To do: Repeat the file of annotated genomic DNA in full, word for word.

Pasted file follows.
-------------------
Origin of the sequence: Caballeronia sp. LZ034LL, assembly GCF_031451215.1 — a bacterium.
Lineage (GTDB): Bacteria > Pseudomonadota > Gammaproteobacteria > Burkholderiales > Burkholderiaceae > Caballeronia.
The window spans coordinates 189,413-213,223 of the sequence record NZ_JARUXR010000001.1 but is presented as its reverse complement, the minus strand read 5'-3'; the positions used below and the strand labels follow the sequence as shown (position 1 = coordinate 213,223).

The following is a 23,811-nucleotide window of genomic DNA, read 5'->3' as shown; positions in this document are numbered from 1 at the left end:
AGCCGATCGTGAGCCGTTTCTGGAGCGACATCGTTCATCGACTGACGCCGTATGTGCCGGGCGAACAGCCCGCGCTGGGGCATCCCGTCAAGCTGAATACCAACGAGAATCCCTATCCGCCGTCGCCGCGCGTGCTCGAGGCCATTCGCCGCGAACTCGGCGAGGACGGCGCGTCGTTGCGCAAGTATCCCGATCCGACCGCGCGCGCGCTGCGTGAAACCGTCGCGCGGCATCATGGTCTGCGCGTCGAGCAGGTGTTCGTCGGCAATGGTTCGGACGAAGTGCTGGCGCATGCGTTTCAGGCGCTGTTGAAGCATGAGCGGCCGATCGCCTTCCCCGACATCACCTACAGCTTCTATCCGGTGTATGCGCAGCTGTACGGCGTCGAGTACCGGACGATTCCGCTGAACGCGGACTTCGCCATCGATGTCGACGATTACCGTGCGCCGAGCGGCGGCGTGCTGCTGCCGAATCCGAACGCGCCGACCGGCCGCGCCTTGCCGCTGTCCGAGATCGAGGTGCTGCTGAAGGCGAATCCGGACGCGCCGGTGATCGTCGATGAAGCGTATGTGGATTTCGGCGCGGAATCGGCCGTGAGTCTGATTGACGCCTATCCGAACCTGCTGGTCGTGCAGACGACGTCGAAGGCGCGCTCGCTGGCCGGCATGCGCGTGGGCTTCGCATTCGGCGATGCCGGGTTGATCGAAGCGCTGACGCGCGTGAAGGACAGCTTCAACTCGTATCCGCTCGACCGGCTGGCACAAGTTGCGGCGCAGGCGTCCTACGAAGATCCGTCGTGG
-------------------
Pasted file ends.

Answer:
Origin of the sequence: Caballeronia sp. LZ034LL, assembly GCF_031451215.1 — a bacterium.
Lineage (GTDB): Bacteria > Pseudomonadota > Gammaproteobacteria > Burkholderiales > Burkholderiaceae > Caballeronia.
The window spans coordinates 189,413-213,223 of the sequence record NZ_JARUXR010000001.1 but is presented as its reverse complement, the minus strand read 5'-3'; the positions used below and the strand labels follow the sequence as shown (position 1 = coordinate 213,223).

The following is a 23,811-nucleotide window of genomic DNA, read 5'->3' as shown; positions in this document are numbered from 1 at the left end:
AGCCGATCGTGAGCCGTTTCTGGAGCGACATCGTTCATCGACTGACGCCGTATGTGCCGGGCGAACAGCCCGCGCTGGGGCATCCCGTCAAGCTGAATACCAACGAGAATCCCTATCCGCCGTCGCCGCGCGTGCTCGAGGCCATTCGCCGCGAACTCGGCGAGGACGGCGCGTCGTTGCGCAAGTATCCCGATCCGACCGCGCGCGCGCTGCGTGAAACCGTCGCGCGGCATCATGGTCTGCGCGTCGAGCAGGTGTTCGTCGGCAATGGTTCGGACGAAGTGCTGGCGCATGCGTTTCAGGCGCTGTTGAAGCATGAGCGGCCGATCGCCTTCCCCGACATCACCTACAGCTTCTATCCGGTGTATGCGCAGCTGTACGGCGTCGAGTACCGGACGATTCCGCTGAACGCGGACTTCGCCATCGATGTCGACGATTACCGTGCGCCGAGCGGCGGCGTGCTGCTGCCGAATCCGAACGCGCCGACCGGCCGCGCCTTGCCGCTGTCCGAGATCGAGGTGCTGCTGAAGGCGAATCCGGACGCGCCGGTGATCGTCGATGAAGCGTATGTGGATTTCGGCGCGGAATCGGCCGTGAGTCTGATTGACGCCTATCCGAACCTGCTGGTCGTGCAGACGACGTCGAAGGCGCGCTCGCTGGCCGGCATGCGCGTGGGCTTCGCATTCGGCGATGCCGGGTTGATCGAAGCGCTGACGCGCGTGAAGGACAGCTTCAACTCGTATCCGCTCGACCGGCTGGCACAAGTTGCGGCGCAGGCGTCCTACGAAGATCCGTCGTGG